PHS’s New Fountain Shelter allows open drug use – to save lives.
Shelter guests who use IV drugs are welcome to do so in a seated common area where community members are around to call for help and staff on hand to step in with naloxone and oxygen in case of drug poisoning.
Destigmatizing drug use by bringing it out in the open is saving lives. The alternative is people using in bathrooms or tucked away in curtained sleeping spaces where drug poisoning is most likely to prove fatal.
“We want people coming into the shelter to understand that their drug use is not a barrier to their health, safety or comfort,” said New Fountain Shelter manager Amy Widmer.
New Fountain Shelter is a friendly, 60-bed unit, with bunks and separate sleeping areas behind curtained alcoves. There’s a common area for eating, watching TV and hanging out.
It’s co-ed, but with an optional separate space for anyone female-identifying. Open daily from 7 p.m. until 9 a.m. guests are served nutritious meals created by the PHS Food Program.
“There’s no point having Narcan if it’s a stigmatized environment where people have to hide their drug use,” said PHS senior housing manager Duncan Higgon.
“People need to be able to use openly. This means that shelter guests don’t have to find somewhere hidden away to take drugs, like a bathroom, and open use makes it much easier for staff to perform interventions on overdoses.
“The rate of overdose is increasing, and really, it’s a question of how quickly you can intervene. The quicker you can react, the better the health outcomes.”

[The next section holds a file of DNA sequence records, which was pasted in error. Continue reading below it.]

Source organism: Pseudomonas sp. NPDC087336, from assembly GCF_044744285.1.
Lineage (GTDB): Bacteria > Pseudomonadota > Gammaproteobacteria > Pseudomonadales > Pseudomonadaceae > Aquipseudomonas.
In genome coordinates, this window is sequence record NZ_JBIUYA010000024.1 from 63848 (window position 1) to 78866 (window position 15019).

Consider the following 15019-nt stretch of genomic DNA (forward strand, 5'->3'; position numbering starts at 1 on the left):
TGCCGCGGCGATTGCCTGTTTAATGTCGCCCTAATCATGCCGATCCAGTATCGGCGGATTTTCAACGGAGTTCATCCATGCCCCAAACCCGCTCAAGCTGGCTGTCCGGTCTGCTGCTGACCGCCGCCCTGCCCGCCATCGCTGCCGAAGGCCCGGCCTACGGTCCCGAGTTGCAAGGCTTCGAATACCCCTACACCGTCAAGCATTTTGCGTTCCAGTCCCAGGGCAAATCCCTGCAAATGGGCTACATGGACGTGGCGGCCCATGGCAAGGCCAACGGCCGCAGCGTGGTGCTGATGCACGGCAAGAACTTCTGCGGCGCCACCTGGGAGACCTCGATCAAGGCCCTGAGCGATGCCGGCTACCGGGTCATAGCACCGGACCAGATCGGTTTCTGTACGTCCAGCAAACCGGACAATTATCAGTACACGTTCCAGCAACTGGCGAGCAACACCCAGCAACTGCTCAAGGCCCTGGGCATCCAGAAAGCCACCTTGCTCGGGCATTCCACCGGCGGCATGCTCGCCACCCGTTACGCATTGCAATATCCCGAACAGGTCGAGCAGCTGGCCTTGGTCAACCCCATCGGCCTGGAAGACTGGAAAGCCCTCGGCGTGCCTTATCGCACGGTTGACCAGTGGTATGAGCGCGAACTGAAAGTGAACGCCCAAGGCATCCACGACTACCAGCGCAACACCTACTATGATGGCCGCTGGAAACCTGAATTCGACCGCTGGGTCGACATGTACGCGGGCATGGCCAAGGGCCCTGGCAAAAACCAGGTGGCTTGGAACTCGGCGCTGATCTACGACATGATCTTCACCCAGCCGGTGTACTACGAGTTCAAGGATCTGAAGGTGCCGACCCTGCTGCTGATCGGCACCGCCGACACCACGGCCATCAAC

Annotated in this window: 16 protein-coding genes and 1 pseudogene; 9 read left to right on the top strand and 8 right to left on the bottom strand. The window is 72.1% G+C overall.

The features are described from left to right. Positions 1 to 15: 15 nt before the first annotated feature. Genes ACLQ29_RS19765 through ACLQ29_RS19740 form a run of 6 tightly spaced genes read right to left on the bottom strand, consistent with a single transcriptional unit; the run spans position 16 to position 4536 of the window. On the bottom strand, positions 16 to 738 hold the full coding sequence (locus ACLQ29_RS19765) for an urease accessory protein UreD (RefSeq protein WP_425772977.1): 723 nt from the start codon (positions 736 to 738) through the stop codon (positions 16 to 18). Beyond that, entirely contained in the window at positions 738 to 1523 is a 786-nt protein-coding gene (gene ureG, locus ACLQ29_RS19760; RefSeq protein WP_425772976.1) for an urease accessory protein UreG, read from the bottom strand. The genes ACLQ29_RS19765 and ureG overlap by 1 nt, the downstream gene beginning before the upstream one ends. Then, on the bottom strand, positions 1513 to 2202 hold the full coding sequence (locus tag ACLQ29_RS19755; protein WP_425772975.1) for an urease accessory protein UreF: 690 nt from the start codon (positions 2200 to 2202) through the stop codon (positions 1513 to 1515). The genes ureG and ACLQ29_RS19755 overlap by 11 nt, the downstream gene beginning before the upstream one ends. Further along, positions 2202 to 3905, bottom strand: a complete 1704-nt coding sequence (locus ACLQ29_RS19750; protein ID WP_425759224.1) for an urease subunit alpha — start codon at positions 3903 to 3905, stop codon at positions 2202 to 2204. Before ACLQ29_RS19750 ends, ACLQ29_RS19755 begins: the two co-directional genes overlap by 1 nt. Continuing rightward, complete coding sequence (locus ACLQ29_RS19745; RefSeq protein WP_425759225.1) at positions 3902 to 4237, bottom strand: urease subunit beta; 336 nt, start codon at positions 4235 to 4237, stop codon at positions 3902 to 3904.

OD risk more urgent than COVID
He said overdose is a more urgent health concern for shelter guests than COVID-19, although the shelter was able to operate throughout the pandemic pretty much as normal.
Amy said: “During COVID our sheltering capacity did not change. The only thing that changed was how we used oxygen when responding to overdoses.
“We built a gurney so we could take people outside so we could continue providing oxygen for overdoses. We didn’t change what we did because of COVID.”
During the early days of the pandemic, a public health order limited the use of oxygen indoors when reversing overdoses, for fear it would release an aerosol of particles.
The PHS response was to provide oxygen outside, as its use can prevent traumatic brain injury in the person being revived.
It’s pretty much a given that many guests at a low-barrier shelter are going to use drugs. The question is: how do you reduce the negative health outcomes of this? A harm reduction approach makes sense and saves lives.
It’s all about radical pragmatism, as with everything else PHS does.
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